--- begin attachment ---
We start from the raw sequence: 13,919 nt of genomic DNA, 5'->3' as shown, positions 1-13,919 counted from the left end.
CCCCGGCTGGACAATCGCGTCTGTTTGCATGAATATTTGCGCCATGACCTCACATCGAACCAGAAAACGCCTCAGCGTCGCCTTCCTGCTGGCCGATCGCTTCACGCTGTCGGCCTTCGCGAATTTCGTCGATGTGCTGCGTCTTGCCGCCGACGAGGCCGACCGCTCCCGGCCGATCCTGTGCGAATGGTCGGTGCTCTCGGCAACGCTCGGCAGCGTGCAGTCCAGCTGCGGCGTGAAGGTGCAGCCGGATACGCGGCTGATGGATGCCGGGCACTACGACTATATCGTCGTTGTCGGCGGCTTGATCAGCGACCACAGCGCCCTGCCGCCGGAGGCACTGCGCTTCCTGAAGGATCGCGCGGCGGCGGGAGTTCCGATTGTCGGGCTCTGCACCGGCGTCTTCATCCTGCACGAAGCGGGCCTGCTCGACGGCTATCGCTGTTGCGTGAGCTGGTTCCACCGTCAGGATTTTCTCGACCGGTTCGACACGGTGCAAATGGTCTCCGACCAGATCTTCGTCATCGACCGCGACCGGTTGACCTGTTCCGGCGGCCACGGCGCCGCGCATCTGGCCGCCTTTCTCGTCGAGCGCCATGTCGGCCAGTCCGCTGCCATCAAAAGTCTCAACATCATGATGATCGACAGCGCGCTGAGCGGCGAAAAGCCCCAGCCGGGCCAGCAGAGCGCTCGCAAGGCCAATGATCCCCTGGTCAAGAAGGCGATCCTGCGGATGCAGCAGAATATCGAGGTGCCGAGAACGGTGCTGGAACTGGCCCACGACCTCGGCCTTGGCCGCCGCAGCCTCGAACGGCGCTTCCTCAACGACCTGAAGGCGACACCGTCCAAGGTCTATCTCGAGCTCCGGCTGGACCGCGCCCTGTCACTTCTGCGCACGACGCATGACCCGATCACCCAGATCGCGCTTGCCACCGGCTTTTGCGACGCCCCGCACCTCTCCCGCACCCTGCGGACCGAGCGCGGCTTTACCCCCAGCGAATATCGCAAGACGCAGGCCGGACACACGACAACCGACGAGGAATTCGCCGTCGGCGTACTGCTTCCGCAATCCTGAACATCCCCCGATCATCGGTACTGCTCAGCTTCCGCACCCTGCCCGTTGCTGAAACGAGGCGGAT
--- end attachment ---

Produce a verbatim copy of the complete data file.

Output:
We start from the raw sequence: 13,919 nt of genomic DNA, 5'->3' as shown, positions 1-13,919 counted from the left end.
CCCCGGCTGGACAATCGCGTCTGTTTGCATGAATATTTGCGCCATGACCTCACATCGAACCAGAAAACGCCTCAGCGTCGCCTTCCTGCTGGCCGATCGCTTCACGCTGTCGGCCTTCGCGAATTTCGTCGATGTGCTGCGTCTTGCCGCCGACGAGGCCGACCGCTCCCGGCCGATCCTGTGCGAATGGTCGGTGCTCTCGGCAACGCTCGGCAGCGTGCAGTCCAGCTGCGGCGTGAAGGTGCAGCCGGATACGCGGCTGATGGATGCCGGGCACTACGACTATATCGTCGTTGTCGGCGGCTTGATCAGCGACCACAGCGCCCTGCCGCCGGAGGCACTGCGCTTCCTGAAGGATCGCGCGGCGGCGGGAGTTCCGATTGTCGGGCTCTGCACCGGCGTCTTCATCCTGCACGAAGCGGGCCTGCTCGACGGCTATCGCTGTTGCGTGAGCTGGTTCCACCGTCAGGATTTTCTCGACCGGTTCGACACGGTGCAAATGGTCTCCGACCAGATCTTCGTCATCGACCGCGACCGGTTGACCTGTTCCGGCGGCCACGGCGCCGCGCATCTGGCCGCCTTTCTCGTCGAGCGCCATGTCGGCCAGTCCGCTGCCATCAAAAGTCTCAACATCATGATGATCGACAGCGCGCTGAGCGGCGAAAAGCCCCAGCCGGGCCAGCAGAGCGCTCGCAAGGCCAATGATCCCCTGGTCAAGAAGGCGATCCTGCGGATGCAGCAGAATATCGAGGTGCCGAGAACGGTGCTGGAACTGGCCCACGACCTCGGCCTTGGCCGCCGCAGCCTCGAACGGCGCTTCCTCAACGACCTGAAGGCGACACCGTCCAAGGTCTATCTCGAGCTCCGGCTGGACCGCGCCCTGTCACTTCTGCGCACGACGCATGACCCGATCACCCAGATCGCGCTTGCCACCGGCTTTTGCGACGCCCCGCACCTCTCCCGCACCCTGCGGACCGAGCGCGGCTTTACCCCCAGCGAATATCGCAAGACGCAGGCCGGACACACGACAACCGACGAGGAATTCGCCGTCGGCGTACTGCTTCCGCAATCCTGAACATCCCCCGATCATCGGTACTGCTCAGCTTCCGCACCCTGCCCGTTGCTGAAACGAGGCGGAT